in prison with her father and tries to make her family's story known,
so that perhaps some justice can prevail (the murderers are known,
but were granted amnesty when "democracy" prevailed).
She also speaks with family members about her parents her
aunt admits that the family has grieved all these years in silence,
This documentary will make you cry. It is hard to watch Lewi as
she takes in each bit of new information about her parents. Her
longing is painful to watch as much as you'd like to, you
can't reach into the screen and give her a hug.
Looking for Victoria, which is in English and Spanish with
English subtitles, is at Pacific Cinémathèque, Tuesday,
May 11, at 9 p.m., preceeded by a short film about abstract artist
Marvin Shwartz called The Provider. Lewi will be in attendance.
Ugandan lesson in pride
The first time I heard about the Abayudaya of Uganda, it was the
year 2000 and I was in New York. I just happened to visit a woman
whose father was involved in raising awareness about this far-flung
community and their hard-fought struggle to be officially converted
to Judaism. My initial reaction upon hearing about them was delight
and surprise here was a group of Ugandans who had been living
and identifying as Jews for close to a hundred years in a
veritable vacuum! I began watching Moving Heaven and Earth
with this same feeling of anticipation, as though I would be able
to sneak a peek into the lives of Jews I've always wanted to know,
but don't. And herein lies the problem. It is difficult to make
a film like this and not fall into the trap of "othering,"
of classifying the Abayudaya as "exotic," "different"
and, frankly, "African." There are scenes of Abayudaya
immersing in the mikvah, unclothed of course, as well as enduring
a symbolic circumcision, and I couldn't help but wonder if it wasn't
a bit too "National Geographic does Africa" and
not quite respectful.
But, while being very aware of the problems with this film, I did
enjoy it immensely. Moving Heaven and Earth explores the
fundamental question, "who is a Jew?" as well as the contentious,
"who gets to decide who is a Jew?" The film never lost
my interest and features interviews with numerous Abayudaya as well
as the North American rabbis who assisted with their conversion.
The rabbis' obvious glee in welcoming this community into the family
of world Jewry was palpable. A film like this reminds us that Jews
do not look a certain way, do not speak a certain language or hail
from the same corner of the earth. If the Abayudaya can decorate
their homes with Jewish symbols and endure the dictatorship of Idi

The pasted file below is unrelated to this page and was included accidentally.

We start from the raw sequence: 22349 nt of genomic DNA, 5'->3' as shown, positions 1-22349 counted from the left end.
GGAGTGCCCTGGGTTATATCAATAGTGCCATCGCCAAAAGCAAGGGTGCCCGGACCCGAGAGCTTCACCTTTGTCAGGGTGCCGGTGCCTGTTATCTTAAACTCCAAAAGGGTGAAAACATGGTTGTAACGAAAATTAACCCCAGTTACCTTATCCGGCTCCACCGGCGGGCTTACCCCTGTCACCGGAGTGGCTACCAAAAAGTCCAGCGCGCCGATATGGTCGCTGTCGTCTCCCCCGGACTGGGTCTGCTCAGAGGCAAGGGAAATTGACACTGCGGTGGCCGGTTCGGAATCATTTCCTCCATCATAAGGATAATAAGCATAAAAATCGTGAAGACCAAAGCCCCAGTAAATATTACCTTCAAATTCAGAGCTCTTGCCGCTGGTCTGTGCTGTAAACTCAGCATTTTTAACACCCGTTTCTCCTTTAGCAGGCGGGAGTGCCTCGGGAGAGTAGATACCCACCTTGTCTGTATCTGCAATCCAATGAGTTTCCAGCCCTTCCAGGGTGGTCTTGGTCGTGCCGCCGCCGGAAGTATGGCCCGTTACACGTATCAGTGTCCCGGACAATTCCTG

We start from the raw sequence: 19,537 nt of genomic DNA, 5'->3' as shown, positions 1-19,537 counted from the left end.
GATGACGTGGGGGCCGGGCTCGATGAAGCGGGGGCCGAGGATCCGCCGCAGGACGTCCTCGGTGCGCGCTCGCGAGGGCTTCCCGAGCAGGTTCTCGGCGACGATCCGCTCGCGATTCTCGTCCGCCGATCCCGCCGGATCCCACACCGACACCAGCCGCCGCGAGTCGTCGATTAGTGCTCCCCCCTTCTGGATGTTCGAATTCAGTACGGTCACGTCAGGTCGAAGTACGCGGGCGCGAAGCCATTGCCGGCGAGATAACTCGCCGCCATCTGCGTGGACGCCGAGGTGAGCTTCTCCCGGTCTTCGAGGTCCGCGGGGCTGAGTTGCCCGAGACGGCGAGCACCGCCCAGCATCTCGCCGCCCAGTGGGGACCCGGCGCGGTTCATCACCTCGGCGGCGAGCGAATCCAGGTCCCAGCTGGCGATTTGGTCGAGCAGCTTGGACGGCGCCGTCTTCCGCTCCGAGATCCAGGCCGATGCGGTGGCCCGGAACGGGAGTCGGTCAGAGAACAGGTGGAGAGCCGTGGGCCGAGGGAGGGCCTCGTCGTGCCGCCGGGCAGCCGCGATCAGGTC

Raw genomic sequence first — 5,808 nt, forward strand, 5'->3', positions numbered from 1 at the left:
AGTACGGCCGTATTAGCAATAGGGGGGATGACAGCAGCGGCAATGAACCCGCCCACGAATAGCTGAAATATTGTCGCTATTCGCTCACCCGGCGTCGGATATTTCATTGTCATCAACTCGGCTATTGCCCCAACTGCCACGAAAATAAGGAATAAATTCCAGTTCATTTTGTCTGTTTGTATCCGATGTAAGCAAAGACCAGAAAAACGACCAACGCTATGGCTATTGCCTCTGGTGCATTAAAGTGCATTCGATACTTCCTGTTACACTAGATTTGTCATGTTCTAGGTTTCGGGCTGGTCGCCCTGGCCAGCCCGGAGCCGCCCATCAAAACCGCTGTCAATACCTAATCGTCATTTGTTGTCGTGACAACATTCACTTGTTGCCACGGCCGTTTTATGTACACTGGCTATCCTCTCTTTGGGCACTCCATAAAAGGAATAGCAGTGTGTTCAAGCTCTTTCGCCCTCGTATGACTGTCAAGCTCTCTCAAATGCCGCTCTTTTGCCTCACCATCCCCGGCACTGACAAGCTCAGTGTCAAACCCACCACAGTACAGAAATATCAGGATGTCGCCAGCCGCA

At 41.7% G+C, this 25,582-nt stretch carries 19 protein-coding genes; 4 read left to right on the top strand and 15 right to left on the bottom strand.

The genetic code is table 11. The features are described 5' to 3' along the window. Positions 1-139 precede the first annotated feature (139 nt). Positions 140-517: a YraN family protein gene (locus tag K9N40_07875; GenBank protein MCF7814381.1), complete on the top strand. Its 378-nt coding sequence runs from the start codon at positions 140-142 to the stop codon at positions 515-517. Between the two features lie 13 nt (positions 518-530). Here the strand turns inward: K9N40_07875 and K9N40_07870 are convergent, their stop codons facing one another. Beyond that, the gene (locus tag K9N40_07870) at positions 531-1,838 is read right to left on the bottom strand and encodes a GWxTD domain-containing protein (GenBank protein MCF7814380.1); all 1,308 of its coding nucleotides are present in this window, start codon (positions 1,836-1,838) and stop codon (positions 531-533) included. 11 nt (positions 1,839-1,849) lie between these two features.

Amin Dada, it is a wonder that in North America we do not display
one-half of this pride when it comes to outwardly identifying ourselves
Moving Heaven and Earth screens at Oakridge Cinemas in English,
Thursday, May 13, 7 p.m., with directors Debra Gonsher Vinik and
David Vinik in attendance. It repeats at Oakridge Cinemas, Sunday,
May 16 at 4:30 p.m., preceeded by My Brother's Wedding.
Movie-goers can consider Moments Israel 2002 a buy-one-get-17
situation. The film is made up of 17 short films that take an artistic
look at some of the many different views and perspectives on the
Israeli-Palestinian conflict. Some will be upsetting to viewers,
while others will make them chuckle.
One of the more disturbing films is Status Quo. It portrays
a video game in which Israeli soldiers are chasing a Palestinian
female, carrying a bomb, who continues to yell "Allah is all
mighty." Ironically, the two-player game is being controlled
by children who refer to themselves as brother and sister.
Another, titled You for Your Mother, features a handful of
Palestinian children ages five to eight and their understanding
of the conflict. With the stereotypical frankness of children, one
child, when asked what should be done to stop all the killing, answers,
"Stop the bull - - - -. "
Many of the films have a political bent, but others offer lighter
fare. 72 Virgins offers an unusual technique that might push
the peace process ahead, suggesting that a certain sexual act might
motivate Yasser Arafat to reveal his conciliatory side.
Moments Israel 2002 contains mature language and content.
It screens Wednesday, May 19, 9:30 p.m., in the Norman Rothstein
Theatre. It is preceded by Hora, a Canadian short film about
the history of the hora dance and its use as a metaphor for Israeli
The festival has screenings at the Norman Rothstein Theatre (950
West 41st Ave.), Oakridge Cinemas (601-650 West 41st Ave.) and Pacific
Cinémathèque (1131 Howe St.). Programs are available
at the above venues, the Peretz Centre for Secular Jewish Culture
(6184 Ash St.), select VanCity locations and at various merchants
throughout the Lower Mainland. There are a range of ticket prices
and they can be purchased by phone at 604-488-4300, online at www.vfjj.org
or in person at the VJFF ticket booth at the Jewish Community Centre
of Greater Vancouver. For more information, please call 604-266-0245
or e-mail firstname.lastname@example.org.